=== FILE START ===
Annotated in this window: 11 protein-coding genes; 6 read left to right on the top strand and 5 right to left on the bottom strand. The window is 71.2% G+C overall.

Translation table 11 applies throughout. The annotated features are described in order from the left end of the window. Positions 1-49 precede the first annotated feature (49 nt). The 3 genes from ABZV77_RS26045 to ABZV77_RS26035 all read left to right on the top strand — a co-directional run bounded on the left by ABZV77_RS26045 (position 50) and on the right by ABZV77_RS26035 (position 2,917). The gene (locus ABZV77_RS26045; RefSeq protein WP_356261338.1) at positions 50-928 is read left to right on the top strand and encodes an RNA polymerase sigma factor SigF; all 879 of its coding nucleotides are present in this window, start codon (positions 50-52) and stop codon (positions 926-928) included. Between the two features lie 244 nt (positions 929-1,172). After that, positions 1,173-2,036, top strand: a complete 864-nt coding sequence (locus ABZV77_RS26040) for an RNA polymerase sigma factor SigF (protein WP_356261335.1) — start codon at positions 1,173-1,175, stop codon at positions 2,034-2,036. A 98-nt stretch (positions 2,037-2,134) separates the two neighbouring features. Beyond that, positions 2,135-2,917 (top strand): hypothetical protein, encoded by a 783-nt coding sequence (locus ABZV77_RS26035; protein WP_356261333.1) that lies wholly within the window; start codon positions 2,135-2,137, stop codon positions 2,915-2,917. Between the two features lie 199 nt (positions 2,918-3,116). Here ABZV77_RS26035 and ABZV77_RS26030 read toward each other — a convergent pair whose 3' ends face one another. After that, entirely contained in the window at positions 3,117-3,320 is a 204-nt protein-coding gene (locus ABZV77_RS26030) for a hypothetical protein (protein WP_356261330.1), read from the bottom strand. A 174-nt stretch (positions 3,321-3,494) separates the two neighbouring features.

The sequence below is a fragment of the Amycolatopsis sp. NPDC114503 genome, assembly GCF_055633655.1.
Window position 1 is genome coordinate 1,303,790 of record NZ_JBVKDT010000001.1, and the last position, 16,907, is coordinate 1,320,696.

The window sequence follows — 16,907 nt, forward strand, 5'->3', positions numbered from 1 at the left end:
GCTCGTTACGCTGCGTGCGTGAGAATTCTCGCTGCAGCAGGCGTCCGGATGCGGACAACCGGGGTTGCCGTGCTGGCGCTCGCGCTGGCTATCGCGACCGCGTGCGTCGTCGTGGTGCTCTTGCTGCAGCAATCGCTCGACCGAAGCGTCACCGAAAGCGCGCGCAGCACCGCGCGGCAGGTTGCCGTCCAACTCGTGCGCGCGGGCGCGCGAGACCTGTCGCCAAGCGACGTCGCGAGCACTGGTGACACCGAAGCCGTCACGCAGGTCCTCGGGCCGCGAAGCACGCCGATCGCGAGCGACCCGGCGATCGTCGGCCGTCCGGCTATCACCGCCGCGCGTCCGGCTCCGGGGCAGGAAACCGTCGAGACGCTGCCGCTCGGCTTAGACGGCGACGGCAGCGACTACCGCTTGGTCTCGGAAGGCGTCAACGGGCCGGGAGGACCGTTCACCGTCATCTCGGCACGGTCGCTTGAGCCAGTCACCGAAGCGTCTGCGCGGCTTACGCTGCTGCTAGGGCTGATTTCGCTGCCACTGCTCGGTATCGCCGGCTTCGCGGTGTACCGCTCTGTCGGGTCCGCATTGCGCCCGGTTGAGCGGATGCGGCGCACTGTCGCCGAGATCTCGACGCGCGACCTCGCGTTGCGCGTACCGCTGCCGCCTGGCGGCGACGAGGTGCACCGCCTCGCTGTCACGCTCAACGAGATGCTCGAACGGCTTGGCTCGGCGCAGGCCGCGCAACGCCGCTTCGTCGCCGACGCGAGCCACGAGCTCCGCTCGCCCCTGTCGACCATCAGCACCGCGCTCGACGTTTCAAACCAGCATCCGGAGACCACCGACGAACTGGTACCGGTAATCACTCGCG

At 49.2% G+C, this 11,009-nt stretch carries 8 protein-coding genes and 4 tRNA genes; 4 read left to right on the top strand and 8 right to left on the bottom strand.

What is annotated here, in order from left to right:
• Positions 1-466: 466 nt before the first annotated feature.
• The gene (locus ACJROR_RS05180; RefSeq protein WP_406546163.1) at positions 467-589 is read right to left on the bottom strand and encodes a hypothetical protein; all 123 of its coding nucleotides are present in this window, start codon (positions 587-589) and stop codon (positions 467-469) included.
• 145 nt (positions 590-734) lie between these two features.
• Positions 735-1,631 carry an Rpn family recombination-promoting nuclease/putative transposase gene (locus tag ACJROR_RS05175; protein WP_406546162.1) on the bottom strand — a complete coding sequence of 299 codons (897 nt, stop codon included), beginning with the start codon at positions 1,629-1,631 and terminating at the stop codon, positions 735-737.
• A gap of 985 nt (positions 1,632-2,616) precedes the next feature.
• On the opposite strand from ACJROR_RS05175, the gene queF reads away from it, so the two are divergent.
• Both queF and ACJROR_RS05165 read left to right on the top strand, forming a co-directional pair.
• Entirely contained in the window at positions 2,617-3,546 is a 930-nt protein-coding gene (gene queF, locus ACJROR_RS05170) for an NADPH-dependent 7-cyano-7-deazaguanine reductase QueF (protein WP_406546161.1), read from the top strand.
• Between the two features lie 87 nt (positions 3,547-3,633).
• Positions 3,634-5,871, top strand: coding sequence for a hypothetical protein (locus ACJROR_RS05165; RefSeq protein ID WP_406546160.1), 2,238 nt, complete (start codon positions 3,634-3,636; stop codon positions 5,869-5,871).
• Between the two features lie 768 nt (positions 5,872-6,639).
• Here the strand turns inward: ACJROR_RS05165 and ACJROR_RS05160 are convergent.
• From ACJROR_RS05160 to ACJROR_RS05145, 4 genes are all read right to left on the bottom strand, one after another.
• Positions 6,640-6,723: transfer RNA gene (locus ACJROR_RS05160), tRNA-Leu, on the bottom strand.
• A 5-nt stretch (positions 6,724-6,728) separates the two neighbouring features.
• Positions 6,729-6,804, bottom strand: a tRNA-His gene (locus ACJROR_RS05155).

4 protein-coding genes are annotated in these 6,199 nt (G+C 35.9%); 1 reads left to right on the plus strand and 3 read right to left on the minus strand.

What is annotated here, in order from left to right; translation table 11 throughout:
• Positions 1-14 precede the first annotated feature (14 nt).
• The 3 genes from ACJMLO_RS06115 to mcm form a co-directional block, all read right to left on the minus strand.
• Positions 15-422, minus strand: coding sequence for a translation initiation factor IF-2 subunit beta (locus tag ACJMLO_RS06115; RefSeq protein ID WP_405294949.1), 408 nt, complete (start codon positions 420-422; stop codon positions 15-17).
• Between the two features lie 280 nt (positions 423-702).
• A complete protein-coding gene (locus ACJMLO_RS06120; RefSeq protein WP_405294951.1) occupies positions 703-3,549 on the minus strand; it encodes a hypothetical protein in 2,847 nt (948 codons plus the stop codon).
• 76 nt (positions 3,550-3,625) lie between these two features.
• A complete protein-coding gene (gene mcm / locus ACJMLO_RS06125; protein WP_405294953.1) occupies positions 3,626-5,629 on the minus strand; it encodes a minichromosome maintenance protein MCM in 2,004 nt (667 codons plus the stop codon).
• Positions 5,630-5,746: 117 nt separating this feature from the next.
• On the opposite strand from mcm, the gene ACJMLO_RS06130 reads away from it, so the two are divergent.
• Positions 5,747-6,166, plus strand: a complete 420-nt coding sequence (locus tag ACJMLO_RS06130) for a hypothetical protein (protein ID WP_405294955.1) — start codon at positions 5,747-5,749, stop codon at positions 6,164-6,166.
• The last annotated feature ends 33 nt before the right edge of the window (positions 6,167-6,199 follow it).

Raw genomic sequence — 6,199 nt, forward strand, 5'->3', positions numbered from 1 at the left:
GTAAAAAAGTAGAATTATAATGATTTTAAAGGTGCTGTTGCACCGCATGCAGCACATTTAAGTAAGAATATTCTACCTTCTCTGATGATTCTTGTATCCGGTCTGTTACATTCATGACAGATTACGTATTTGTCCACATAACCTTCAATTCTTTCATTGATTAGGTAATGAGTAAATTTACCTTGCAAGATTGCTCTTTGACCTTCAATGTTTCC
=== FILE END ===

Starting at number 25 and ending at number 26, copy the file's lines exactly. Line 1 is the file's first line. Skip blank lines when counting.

4 protein-coding genes are annotated in these 6,199 nt (G+C 35.9%); 1 reads left to right on the plus strand and 3 read right to left on the minus strand.

What is annotated here, in order from left to right; translation table 11 throughout: